Best Archery Recurve Bows
There’s a lot to think about when you’re buying a bow. Style, draw length and draw weight, material, upgradability, portability – and of course quality – are all factors to consider. Making the right choice plays a major role in how much you’ll enjoy your archery and to what extent you’ll be able to progress in the sport.
If you’re thinking of buying a bow – especially if it’s your first one – one of the biggest considerations is getting the right size and draw weight for you. You can read guides or go into a store to get some help. As a very rough guide, average grown women usually look at something like 25-40 pounds, and average men 30-55 pounds, but it depends a lot on your height and strength – and pretty much everyone recommends that you start with a lower draw weight at the start so that you learn the proper form and habits.
In this article, we’re going to be looking at some of the best options if you’re looking at a recurve bow. The recurve is a really popular style of bow that sits somewhere between the traditional longbow and the modern compound in terms of power and accuracy. It retains that classic look and simplicity that people love and is also the only type of bow used at the Olympics.
We aren’t going to be looking at four-figure custom bows or anything like that. Instead, we’ll be looking at great options whether you’re either starting out in archery or are already at an experienced intermediate level. Also, because every bow we recommend is a takedown bow, you can easily grow into them as we’ll explain.
What is a recurve bow?
So, what is a recurve bow? It’s a traditional style of bow that differs from a longbow by having the tips of the limbs bent forward, away from the archer. The style is ancient: the earliest written record is from around the 8th century BC. Over thousands of years, the recurve bow has evolved, but the basic idea remains the same.
That shape gained currency because it can store more energy than a traditional longbow (with its simple ‘crescent-moon’ shape), and therefore can shoot an arrow faster and further for the same draw weight. Equally, a bow can fire with the same power but be a smaller size – ideal for use in tight environments like forests or on horseback.
While the longbow continued to dominate in wetter environments during the Middle Ages (think of the English longbow), the recurve dominated in many drier places until firearms became widely available for warfare.
Generally, recurve bows are slightly less forgiving in use because they are thinner in depth than a longbow, which makes it easier to twist the limbs if you have poor form. That’s why beginners are still sometimes advised to take their first steps into archery using a longbow. That said, if you’re committed to learning properly, this shouldn’t be much of an issue.back to menu ↑
What are the benefits of a recurve bow?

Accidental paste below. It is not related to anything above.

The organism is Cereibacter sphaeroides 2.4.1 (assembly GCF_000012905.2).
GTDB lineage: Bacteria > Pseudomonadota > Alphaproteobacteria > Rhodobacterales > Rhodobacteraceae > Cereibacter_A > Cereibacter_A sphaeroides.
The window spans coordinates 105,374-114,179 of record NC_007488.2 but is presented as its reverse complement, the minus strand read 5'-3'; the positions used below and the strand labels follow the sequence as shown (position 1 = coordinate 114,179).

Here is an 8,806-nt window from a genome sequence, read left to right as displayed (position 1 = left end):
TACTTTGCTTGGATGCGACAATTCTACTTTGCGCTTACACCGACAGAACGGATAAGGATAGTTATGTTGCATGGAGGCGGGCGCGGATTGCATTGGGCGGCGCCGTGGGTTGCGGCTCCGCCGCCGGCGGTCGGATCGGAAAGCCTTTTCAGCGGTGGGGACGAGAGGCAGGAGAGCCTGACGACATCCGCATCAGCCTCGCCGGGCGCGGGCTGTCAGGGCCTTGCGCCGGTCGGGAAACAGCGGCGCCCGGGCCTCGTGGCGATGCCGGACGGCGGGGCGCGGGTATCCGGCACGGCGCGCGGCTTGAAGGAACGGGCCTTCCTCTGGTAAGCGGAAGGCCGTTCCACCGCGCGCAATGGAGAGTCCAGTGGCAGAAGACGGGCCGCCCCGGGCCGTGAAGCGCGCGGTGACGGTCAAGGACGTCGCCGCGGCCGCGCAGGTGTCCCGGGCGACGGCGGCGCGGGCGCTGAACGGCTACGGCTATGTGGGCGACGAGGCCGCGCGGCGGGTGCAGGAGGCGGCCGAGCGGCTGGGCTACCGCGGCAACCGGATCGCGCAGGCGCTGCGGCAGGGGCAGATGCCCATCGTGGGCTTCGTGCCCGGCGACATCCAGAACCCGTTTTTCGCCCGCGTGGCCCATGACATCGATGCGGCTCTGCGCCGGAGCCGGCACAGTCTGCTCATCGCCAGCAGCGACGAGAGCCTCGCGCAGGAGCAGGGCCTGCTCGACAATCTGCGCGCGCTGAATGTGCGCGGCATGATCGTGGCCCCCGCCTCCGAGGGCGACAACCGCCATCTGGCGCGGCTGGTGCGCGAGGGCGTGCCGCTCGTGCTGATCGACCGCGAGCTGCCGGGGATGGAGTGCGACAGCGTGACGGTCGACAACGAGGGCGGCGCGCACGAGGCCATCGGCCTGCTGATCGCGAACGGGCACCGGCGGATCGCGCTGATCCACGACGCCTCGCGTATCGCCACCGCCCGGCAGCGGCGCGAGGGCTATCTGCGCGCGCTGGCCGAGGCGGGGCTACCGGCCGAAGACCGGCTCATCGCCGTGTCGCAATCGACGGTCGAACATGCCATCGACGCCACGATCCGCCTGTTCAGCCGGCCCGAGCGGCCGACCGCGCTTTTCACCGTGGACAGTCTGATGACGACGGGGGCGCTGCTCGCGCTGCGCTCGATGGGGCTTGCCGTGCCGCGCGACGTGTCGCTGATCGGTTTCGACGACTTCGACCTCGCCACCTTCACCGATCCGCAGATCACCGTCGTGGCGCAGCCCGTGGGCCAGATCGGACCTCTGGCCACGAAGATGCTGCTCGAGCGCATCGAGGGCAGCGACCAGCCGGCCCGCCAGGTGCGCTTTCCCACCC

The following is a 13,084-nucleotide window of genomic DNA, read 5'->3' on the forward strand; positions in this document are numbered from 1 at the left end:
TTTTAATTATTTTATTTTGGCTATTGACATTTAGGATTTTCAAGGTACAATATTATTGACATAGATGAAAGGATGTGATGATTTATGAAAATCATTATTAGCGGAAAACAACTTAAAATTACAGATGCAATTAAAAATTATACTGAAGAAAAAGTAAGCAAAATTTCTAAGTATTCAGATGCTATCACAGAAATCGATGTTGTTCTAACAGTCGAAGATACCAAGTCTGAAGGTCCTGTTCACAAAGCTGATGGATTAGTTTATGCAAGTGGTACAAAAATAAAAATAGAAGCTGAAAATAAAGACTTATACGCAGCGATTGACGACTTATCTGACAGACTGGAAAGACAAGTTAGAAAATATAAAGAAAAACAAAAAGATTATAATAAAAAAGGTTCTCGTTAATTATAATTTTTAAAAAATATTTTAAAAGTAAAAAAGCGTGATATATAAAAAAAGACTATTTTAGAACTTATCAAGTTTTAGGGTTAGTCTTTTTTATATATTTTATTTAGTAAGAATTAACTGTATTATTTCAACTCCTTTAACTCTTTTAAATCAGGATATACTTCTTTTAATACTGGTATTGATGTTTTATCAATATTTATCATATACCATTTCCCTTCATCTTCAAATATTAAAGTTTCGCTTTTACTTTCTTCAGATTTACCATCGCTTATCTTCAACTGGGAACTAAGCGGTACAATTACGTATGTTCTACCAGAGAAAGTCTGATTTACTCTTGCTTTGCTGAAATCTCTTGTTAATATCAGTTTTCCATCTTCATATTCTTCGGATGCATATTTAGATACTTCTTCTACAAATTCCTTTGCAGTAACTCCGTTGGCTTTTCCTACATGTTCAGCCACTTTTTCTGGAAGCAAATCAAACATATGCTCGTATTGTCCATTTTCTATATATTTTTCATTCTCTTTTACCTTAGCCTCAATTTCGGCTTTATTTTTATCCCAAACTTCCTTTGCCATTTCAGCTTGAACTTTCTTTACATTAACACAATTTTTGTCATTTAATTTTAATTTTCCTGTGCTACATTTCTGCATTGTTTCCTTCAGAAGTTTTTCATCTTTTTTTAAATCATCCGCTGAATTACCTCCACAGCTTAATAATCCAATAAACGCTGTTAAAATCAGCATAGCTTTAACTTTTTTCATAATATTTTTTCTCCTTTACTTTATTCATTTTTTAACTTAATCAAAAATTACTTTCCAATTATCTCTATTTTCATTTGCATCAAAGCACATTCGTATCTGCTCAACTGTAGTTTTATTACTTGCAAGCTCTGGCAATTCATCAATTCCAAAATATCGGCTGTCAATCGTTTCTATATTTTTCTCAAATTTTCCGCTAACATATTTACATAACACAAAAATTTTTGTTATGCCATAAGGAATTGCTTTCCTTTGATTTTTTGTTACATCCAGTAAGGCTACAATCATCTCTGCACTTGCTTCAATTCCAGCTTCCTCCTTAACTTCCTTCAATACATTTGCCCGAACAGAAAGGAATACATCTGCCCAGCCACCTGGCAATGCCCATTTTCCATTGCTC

The defining feature of the recurve bow is its ability to deliver more power to the arrow than a longbow using the same draw weight – or the same power using a smaller bow.
A recurve bow can also be more portable because many of them are ‘takedown’ styles – which means that the two limbs detach from the riser. That can be a big deal depending on how much space you have to store your bow and how you travel to the places you shoot. If you use public transport, say, then a takedown bow is vital.
They’re also quite a lot simpler than a compound bow, with fewer things to go wrong and less maintenance required. In most ways, then, they’re a nice middle ground between longbows and compound bows.
If you have major ambitions for your archery (combined with natural talent and a lot of time to practice), then the fact that recurves are the only type used at the Olympics might also be considered a benefit!
KESHES Takedown Recurve Bow Review
It has a wooden riser and two black limbs which are wood with fibreglass over the top. A 62” bow, it comes in left- and right-handed versions and draw weights from 15 to 35 pounds in 5-pound increments.
What’s nice is the no-tools assembly – there are thumb screws for securing the limbs to the riser, so you’ll be up and running quickly. It also comes with detailed instructions. You’d think that would be standard but not all bows come with them!
As it’s a takedown bow, you’ll be able to take it apart for storage or transport if you need to. It also means that in the future you could replace the limb should you want to change the draw weight – either if you’ve gotten stronger or want to lend it to someone else, which is a nice future-proofing feature.
Build quality is excellent and set up is a breeze. Shooting is consistent, and a wide range of archers – from 13-year old novices to experienced shooters find the bow suits their needs. The craftsmanship is generally very good (there’s a couple of examples of poor quality control out there, but consumer service also appears good) and it is impressive especially for the price.
We like the brass bushing that means it can accommodate upgrades you might want later, including a new sight, stabiliser, quiver or even fishing reel. Something the set is missing is anything to nock your string with. To improve your consistency, you’ll want to add that – either get it done professionally or follow a guide to do it yourself.